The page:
"Post-disaster myths are amazingly durable in the face of countervailing evidence," writes Jonathan Katz, who covered the Haitian earthquake for the AP. Falsely convinced that violence would spike in the aftermath of the quake, the authorities "shifted priorities unnecessarily":
UN peacekeepers, whose ranks also swelled after the quake, organized food distributions with a defensive posture, herding thousands of Haitians into open squares under the sun's apogee, then standing in front of food with riot shields, clubs and rifles at the ready, pepper-spraying and beating people as they came to get the food, with no clear provocation. News accounts often referred to these scenes as "riots."…
The command-and-control organizational structure of the military meant that responders often stayed close to base, overly centralizing efforts and leaving parts of the quake zone unattended for days. Search-and-rescue teams deployed into the field were forced to return to base on vague reports of civil unrest. Haitians were left to wonder, as former Haitian defense minister Patrick Elie did, why so much focus had been [put] on bringing soldiers instead of humanitarians. "The foreign countries that came to our aid fell victim to their own propaganda," Elie told me in 2010. "They were afraid of a monster that never existed except in their own fantasies…that Haitians are bloodthirsty savages."…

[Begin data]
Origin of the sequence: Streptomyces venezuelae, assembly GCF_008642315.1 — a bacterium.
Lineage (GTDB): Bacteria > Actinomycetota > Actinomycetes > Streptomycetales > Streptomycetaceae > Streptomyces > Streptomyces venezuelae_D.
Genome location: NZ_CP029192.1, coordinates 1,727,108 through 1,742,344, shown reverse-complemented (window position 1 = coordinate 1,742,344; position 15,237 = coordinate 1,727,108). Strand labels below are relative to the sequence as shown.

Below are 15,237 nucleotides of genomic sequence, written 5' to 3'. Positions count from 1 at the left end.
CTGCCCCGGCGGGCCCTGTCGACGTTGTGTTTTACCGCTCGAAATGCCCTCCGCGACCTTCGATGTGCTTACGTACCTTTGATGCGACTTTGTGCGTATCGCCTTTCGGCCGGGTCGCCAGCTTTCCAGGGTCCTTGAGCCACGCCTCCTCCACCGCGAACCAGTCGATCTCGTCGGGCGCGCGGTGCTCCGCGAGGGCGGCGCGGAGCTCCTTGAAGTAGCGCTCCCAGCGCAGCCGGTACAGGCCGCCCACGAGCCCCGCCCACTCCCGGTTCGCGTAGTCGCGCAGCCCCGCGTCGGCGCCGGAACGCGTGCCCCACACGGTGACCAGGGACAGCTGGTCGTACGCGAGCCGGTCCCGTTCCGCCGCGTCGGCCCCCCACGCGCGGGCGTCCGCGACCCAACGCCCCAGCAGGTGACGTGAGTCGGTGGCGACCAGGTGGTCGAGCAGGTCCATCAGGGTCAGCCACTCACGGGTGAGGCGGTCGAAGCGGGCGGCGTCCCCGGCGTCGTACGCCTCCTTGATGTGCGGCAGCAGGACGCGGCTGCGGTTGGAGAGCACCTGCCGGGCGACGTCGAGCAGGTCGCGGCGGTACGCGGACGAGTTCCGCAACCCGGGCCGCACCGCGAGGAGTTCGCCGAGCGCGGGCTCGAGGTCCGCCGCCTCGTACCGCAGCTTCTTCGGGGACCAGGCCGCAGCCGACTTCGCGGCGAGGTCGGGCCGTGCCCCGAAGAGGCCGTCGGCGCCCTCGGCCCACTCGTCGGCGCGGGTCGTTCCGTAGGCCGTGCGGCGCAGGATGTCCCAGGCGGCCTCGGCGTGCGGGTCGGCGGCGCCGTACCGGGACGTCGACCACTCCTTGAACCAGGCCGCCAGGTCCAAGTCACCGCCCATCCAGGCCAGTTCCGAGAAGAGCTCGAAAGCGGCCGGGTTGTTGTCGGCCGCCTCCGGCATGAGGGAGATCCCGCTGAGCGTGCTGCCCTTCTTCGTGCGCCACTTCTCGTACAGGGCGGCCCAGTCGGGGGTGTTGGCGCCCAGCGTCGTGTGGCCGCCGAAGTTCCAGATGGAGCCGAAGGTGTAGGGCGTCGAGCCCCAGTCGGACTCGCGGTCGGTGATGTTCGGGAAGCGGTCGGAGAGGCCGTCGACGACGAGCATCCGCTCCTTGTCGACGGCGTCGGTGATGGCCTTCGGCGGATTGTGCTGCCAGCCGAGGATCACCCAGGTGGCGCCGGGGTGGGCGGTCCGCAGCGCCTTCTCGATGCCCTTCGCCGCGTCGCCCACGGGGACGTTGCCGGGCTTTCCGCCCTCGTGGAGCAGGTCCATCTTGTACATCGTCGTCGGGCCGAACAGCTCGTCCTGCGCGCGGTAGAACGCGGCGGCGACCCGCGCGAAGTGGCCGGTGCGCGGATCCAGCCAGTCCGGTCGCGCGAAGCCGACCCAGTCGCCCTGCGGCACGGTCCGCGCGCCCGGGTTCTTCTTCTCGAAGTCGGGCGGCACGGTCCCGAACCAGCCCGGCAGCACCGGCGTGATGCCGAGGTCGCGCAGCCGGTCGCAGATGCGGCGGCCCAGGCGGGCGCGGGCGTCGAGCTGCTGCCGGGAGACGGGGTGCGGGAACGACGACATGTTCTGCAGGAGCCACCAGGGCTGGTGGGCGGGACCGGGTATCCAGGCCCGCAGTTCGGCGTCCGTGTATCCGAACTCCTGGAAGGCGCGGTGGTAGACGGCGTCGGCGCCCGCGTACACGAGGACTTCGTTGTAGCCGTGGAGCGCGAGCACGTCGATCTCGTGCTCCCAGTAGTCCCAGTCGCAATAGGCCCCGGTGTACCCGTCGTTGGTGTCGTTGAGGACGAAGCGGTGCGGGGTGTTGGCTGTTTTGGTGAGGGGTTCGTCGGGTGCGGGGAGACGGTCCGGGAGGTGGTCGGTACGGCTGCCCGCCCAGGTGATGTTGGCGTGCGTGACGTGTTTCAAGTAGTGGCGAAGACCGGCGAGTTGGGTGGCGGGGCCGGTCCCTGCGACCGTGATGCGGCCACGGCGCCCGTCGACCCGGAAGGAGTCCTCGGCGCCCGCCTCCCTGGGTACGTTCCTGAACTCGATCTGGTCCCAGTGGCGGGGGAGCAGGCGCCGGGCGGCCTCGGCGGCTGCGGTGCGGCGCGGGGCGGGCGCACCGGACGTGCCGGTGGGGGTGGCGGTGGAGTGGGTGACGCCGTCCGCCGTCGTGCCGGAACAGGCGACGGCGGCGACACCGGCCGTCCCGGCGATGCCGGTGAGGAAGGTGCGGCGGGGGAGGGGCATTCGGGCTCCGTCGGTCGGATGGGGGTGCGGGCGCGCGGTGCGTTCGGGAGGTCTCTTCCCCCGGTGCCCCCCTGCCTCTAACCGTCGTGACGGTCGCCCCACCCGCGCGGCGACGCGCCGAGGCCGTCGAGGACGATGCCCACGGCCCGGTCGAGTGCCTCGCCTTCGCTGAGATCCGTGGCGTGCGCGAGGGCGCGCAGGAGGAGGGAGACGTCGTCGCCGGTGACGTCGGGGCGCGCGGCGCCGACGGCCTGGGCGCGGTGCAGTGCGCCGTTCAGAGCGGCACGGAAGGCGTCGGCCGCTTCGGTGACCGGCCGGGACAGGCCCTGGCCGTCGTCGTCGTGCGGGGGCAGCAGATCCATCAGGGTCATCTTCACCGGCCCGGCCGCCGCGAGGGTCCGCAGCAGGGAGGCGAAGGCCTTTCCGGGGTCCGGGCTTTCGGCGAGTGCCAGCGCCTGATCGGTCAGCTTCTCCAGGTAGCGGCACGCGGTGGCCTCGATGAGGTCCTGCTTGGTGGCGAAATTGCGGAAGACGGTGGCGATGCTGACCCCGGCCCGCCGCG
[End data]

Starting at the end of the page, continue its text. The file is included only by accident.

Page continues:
In the aftermath of the quake, life in Haiti went on. Sometimes that meant crime, or violent attempts at preserving order. Sometimes Haitians feared that violence might come from another neighborhood, or a different part of the country. But as in New York and New Orleans, most Haitians who lived in the quake zone remembered above all the compassion and community that arose after the disaster: families sharing meager supplies of food and water, people risking injury to save others from the rubble, acquaintances embracing like long-lost siblings each time they met. As a Haitian friend in the quake zone once put it, "Everyone was uniting, everyone was participating, everyone was collaborating." In the hours after the quake, long before the first responders could arrive, I recall Haitians on a downtown road waiting patiently for plates of cooked food for sale under the flicker of a generator-powered light. Everyone standing there knew the days ahead would be difficult, and that they only way to get through them was together.
By the way, those UN peacekeepers probably started a cholera epidemic.
Bonus links: Tate Watkins reviewed Katz's book The Big Truck That Went By for Reason back in January. I wrote about misleading media coverage of the Haiti quake in this article, and I addressed the larger subject of disaster myths not just there but here, here, here, and here. The subject comes up in my book about paranoia, too.
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